AIM offers help as SNAP food stamp deadline approaches


ANDERSON, S.C. (WSPA) – Time is running out for some food stamp users to find work or they’ll risk losing SNAP benefits.

The state let the waiver for able-bodied adults without kids expire in April. Now, Upstate food banks and career centers are preparing as the deadline approaches.

“It is very important for people to understand that this is not a joke and that this is very serious,” Kristi King-Brock the Anderson Interfaith Ministry Executive Director said. “Opportunities are available if people are willing to take advantage of them.”SNAPS

Come July 1st, a 3 month deadline to find a job or training will end for able-bodied people ages 18 to 50. The only exemptions will be if they’re mentally or physically unable to work, pregnant or already have kids. If you don’t meet the requirements you could lose SNAP benefits for up to 3 years.

“Hopefully this will encourage them to take advantage of the opportunities to improve their skills sets,” Kristi added.

Anderson Interfaith Ministries says they’re preparing for that deadline. They expect a surge of need for their food pantry. But like the state, their food will come with some rules.

“We will give them food the first time,” Kristi added. “Now, the second time they come, we will tell them that we will give them food one more time but if they don’t do the opportunities that are given to them to increase your skills level and get a job, we will not be able to assist you.”

AIM says now is the time to find the right options you need. Under a state contract they offer career ready training that’s already helped people get back on their feet.

“There are all kinds of opportunities for training for truck driving, to welding, to auto mechanics, you name it,” she said.”There is one woman, when she came in, in one year she made 8 thousand dollars. Now, she is currently making 14 dollars an hour with benefits at the hospital.”

The SNAP changes are affecting at least 60-thousand people across South Carolina. The changes come from a bettering economy and more employment opportunities across the state.

To find Snap-to-Work partners with DSS and job, training opportunities click HERE or HERE.

See the full requirements and guidelines below:

Any SNAP recipient who qualifies as an Able-Bodied Adult Without Dependents (ABAWD) will have to meet a work requirement to continue receiving SNAP benefits. An ABAWD is any individual between the ages of 18 and 50 who has no dependents and is considered to be able-bodied.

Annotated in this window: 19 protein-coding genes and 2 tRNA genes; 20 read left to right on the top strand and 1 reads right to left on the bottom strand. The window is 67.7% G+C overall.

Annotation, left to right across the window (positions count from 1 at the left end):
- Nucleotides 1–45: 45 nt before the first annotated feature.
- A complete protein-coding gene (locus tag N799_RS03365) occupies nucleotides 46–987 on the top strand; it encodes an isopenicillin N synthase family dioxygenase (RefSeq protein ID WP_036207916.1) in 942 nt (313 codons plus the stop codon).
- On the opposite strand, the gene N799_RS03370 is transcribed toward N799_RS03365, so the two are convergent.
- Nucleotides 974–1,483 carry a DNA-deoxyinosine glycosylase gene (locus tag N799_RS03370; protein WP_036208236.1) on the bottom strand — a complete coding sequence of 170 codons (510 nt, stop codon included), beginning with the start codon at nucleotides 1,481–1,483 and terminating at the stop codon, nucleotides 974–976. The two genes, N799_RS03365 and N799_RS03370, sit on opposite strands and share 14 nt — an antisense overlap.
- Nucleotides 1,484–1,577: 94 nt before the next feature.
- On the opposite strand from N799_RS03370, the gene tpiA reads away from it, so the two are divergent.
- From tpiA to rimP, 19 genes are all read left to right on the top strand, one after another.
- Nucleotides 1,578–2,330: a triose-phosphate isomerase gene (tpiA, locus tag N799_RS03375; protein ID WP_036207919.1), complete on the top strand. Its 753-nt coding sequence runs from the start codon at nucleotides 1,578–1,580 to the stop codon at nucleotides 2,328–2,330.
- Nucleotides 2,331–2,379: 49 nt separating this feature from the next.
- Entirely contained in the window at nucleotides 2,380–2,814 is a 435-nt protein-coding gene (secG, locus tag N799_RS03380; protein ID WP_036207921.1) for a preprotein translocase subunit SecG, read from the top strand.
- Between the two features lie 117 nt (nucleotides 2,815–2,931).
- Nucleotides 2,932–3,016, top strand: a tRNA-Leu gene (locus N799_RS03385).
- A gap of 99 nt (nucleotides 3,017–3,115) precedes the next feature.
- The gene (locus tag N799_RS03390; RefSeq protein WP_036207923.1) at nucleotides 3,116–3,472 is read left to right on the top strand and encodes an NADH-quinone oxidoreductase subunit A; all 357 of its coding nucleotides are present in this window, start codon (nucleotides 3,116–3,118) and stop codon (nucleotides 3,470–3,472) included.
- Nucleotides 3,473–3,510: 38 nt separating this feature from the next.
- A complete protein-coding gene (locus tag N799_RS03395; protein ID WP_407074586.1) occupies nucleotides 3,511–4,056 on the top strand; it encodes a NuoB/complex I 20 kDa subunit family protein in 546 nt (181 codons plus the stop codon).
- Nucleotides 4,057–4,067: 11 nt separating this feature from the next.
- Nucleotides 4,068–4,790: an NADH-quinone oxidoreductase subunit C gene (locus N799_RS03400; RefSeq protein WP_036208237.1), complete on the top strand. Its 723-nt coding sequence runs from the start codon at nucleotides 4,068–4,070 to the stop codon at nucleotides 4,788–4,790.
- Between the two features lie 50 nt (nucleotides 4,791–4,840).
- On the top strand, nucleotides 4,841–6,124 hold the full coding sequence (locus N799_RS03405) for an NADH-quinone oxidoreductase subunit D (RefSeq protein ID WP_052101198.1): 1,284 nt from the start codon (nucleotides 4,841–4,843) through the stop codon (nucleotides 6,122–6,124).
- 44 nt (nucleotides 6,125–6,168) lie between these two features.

After April 1, 2016, all individuals included in a SNAP budget who are identified as an ABAWD, will be limited to three (3) months of SNAP benefits in a 36-month period (April 1, 2016 to March 31, 2019) unless he/she meets an ABAWD work requirement or an exemption.

ABAWD work requirement:

  • Work at least 80 hours monthly (in exchange for money or in-kind benefits, or unpaid)
  • Participate in and comply with the requirements of a work program (some examples of a work program include SNAP Employment and Training (E&T), Workforce Innovation Opportunities Act (WIOA), Project Hope) at least 20 hours weekly
  • Any combination of working and participating in a work program at least 80 hours monthly

An individual between the ages of 18 and 50 may be exempt from the ABAWD work requirement if he/she is:

  • Physically or mentally unable to work
  • Residing in a SNAP household where an included household member is under 18 years of age
  • Pregnant
  • Already meeting an exemption from general SNAP work requirements

Questions and answers pertaining to the implementation of the ABAWD time limit are available at

According to DSS, this is not a new requirement. We were sent the following statement:

“Under the law, States can request to temporarily waive the ABAWD time limit when unemployment is high or there are not enough jobs available. Therefore, during the economic downturn, a number of states, including South Carolina, applied for a waiver of the requirement.   However, as the economy has begun to rebound, many states who were previously operating under a federal waiver of the time limit policy no longer qualify because of lower unemployment rates.

South Carolina returned to implementing the time-limit policy beginning April 1, 2016.  It is important to note that individuals will not lose benefits unless they have failed to satisfy the work requirements. The state provides employment training programs in all 46 counties and South Carolinas has required ABAWDs to work or participate in education or employment training in order to receive benefits since 2012. Therefore, we do not anticipate an increased burden on the state’s food pantries or other resources, but have kept community partners apprised of the developments and will continue to monitor. “


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